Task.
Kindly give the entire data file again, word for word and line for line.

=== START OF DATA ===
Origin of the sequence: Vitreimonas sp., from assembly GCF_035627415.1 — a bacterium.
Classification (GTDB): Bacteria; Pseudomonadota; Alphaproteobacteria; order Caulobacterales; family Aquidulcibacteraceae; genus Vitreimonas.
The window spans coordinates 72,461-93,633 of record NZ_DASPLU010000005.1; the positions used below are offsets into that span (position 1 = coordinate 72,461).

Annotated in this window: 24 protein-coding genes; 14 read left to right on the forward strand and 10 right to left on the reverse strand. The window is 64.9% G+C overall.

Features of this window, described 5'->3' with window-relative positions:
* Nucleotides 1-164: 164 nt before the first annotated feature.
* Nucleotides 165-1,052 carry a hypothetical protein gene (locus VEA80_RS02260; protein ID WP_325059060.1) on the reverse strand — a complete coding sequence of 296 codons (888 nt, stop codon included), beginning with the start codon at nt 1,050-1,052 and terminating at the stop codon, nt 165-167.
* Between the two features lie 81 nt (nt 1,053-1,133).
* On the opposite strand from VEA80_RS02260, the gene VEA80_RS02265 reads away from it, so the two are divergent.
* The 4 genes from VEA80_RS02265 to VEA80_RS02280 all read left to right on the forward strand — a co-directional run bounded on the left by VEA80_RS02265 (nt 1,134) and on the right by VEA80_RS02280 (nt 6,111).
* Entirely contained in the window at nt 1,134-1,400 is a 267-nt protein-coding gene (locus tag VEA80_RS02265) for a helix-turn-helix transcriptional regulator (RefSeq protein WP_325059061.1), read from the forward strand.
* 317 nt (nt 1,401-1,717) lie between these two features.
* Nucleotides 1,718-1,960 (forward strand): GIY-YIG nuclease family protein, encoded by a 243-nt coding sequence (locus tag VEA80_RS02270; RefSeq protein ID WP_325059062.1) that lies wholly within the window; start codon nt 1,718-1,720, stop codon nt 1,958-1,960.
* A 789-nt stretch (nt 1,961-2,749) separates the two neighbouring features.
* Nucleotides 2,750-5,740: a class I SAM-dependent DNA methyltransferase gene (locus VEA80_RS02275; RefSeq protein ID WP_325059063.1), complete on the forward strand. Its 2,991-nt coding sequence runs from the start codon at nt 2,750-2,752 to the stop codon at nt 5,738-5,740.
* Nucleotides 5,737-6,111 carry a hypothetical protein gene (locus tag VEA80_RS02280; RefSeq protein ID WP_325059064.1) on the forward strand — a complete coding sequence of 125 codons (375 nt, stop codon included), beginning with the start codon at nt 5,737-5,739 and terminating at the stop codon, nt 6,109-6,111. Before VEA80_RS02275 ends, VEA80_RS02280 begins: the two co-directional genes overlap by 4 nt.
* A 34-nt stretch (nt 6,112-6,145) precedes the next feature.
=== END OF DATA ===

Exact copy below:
Origin of the sequence: Vitreimonas sp., from assembly GCF_035627415.1 — a bacterium.
Classification (GTDB): Bacteria; Pseudomonadota; Alphaproteobacteria; order Caulobacterales; family Aquidulcibacteraceae; genus Vitreimonas.
The window spans coordinates 72,461-93,633 of record NZ_DASPLU010000005.1; the positions used below are offsets into that span (position 1 = coordinate 72,461).

Annotated in this window: 24 protein-coding genes; 14 read left to right on the forward strand and 10 right to left on the reverse strand. The window is 64.9% G+C overall.

Features of this window, described 5'->3' with window-relative positions:
* Nucleotides 1-164: 164 nt before the first annotated feature.
* Nucleotides 165-1,052 carry a hypothetical protein gene (locus VEA80_RS02260; protein ID WP_325059060.1) on the reverse strand — a complete coding sequence of 296 codons (888 nt, stop codon included), beginning with the start codon at nt 1,050-1,052 and terminating at the stop codon, nt 165-167.
* Between the two features lie 81 nt (nt 1,053-1,133).
* On the opposite strand from VEA80_RS02260, the gene VEA80_RS02265 reads away from it, so the two are divergent.
* The 4 genes from VEA80_RS02265 to VEA80_RS02280 all read left to right on the forward strand — a co-directional run bounded on the left by VEA80_RS02265 (nt 1,134) and on the right by VEA80_RS02280 (nt 6,111).
* Entirely contained in the window at nt 1,134-1,400 is a 267-nt protein-coding gene (locus tag VEA80_RS02265) for a helix-turn-helix transcriptional regulator (RefSeq protein WP_325059061.1), read from the forward strand.
* 317 nt (nt 1,401-1,717) lie between these two features.
* Nucleotides 1,718-1,960 (forward strand): GIY-YIG nuclease family protein, encoded by a 243-nt coding sequence (locus tag VEA80_RS02270; RefSeq protein ID WP_325059062.1) that lies wholly within the window; start codon nt 1,718-1,720, stop codon nt 1,958-1,960.
* A 789-nt stretch (nt 1,961-2,749) separates the two neighbouring features.
* Nucleotides 2,750-5,740: a class I SAM-dependent DNA methyltransferase gene (locus VEA80_RS02275; RefSeq protein ID WP_325059063.1), complete on the forward strand. Its 2,991-nt coding sequence runs from the start codon at nt 2,750-2,752 to the stop codon at nt 5,738-5,740.
* Nucleotides 5,737-6,111 carry a hypothetical protein gene (locus tag VEA80_RS02280; RefSeq protein ID WP_325059064.1) on the forward strand — a complete coding sequence of 125 codons (375 nt, stop codon included), beginning with the start codon at nt 5,737-5,739 and terminating at the stop codon, nt 6,109-6,111. Before VEA80_RS02275 ends, VEA80_RS02280 begins: the two co-directional genes overlap by 4 nt.
* A 34-nt stretch (nt 6,112-6,145) precedes the next feature.